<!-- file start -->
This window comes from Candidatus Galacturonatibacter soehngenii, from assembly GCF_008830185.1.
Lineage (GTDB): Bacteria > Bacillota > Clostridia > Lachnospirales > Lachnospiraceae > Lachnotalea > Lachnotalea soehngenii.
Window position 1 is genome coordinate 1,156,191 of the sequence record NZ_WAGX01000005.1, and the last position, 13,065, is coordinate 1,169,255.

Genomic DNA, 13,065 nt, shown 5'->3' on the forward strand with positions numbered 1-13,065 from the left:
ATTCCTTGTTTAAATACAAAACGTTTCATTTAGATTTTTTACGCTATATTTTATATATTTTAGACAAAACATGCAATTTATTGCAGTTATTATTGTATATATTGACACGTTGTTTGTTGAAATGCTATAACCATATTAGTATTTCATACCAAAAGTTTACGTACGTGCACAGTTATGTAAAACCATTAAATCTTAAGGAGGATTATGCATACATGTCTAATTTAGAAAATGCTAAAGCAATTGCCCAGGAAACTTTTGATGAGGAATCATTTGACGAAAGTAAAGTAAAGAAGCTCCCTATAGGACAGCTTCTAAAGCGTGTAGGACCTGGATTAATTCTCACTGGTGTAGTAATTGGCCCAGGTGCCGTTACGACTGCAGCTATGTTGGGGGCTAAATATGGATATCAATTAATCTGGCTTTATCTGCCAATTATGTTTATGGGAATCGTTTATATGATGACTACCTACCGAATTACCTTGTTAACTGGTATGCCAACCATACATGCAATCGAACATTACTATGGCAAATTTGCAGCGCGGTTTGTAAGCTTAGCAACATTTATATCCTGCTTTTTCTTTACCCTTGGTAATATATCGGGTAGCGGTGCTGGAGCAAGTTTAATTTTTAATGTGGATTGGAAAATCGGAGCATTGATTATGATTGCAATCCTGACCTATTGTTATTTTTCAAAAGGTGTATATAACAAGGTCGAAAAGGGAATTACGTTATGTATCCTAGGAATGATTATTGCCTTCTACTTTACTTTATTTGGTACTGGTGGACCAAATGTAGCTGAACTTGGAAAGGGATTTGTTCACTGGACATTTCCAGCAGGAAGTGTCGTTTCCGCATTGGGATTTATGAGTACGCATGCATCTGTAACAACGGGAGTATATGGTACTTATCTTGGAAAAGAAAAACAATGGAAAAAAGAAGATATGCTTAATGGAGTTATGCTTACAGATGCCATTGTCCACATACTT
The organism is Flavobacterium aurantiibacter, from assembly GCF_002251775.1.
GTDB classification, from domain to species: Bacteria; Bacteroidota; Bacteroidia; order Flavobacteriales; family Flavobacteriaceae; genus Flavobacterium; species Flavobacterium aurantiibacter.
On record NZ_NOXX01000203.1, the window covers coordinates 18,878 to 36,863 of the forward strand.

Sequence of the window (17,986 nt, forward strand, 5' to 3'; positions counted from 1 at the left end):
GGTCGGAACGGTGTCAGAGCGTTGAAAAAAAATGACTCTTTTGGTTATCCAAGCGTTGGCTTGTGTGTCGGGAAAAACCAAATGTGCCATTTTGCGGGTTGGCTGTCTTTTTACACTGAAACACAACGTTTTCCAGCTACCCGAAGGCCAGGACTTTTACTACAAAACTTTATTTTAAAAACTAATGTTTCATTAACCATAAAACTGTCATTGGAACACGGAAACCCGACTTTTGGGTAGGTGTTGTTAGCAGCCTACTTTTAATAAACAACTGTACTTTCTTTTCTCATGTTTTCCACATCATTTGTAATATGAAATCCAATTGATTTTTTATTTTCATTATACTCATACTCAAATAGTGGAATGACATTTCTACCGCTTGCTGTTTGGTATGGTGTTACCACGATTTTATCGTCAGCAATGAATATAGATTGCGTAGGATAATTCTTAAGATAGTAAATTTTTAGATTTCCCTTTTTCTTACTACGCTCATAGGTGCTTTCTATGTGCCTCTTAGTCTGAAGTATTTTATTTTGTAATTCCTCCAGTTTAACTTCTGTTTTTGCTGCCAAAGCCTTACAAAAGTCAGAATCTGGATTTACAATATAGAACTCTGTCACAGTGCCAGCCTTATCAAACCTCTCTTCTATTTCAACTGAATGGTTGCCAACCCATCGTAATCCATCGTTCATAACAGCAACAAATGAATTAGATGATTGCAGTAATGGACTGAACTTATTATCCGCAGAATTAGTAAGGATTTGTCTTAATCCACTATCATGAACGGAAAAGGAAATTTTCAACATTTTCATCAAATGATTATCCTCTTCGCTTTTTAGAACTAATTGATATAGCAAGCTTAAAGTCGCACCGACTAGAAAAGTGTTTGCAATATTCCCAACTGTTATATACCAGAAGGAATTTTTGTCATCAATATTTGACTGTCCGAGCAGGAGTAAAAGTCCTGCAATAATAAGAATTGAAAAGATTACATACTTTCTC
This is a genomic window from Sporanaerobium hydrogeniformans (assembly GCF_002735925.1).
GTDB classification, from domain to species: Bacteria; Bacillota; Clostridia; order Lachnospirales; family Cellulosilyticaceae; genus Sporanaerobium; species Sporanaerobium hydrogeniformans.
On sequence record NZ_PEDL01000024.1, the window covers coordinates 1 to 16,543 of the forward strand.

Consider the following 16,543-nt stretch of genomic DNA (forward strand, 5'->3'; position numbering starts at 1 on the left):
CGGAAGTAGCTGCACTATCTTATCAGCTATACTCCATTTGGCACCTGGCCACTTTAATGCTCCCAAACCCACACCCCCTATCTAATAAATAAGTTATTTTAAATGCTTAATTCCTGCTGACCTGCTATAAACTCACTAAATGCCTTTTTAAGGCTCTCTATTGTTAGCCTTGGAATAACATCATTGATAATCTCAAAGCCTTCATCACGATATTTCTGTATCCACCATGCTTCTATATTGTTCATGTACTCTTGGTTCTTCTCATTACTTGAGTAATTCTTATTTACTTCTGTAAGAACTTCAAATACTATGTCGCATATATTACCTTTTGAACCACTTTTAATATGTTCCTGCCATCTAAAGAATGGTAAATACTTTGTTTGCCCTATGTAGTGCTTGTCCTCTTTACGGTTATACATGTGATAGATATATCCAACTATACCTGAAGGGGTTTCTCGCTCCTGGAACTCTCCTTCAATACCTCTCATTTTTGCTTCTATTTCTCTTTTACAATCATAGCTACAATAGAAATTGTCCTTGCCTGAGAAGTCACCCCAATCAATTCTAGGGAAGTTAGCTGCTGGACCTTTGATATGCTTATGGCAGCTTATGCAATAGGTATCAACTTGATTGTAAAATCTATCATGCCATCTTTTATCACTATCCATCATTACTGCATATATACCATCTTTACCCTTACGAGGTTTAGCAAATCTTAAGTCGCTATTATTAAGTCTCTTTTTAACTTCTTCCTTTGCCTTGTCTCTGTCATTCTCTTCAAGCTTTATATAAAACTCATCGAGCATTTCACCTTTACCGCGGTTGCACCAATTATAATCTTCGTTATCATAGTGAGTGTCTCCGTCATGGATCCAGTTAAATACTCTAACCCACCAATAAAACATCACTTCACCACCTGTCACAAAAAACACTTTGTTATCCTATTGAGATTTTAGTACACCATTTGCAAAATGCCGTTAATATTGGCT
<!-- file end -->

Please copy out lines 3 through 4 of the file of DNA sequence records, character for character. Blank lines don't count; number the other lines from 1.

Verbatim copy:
Window position 1 is genome coordinate 1,156,191 of the sequence record NZ_WAGX01000005.1, and the last position, 13,065, is coordinate 1,169,255.

Genomic DNA, 13,065 nt, shown 5'->3' on the forward strand with positions numbered 1-13,065 from the left: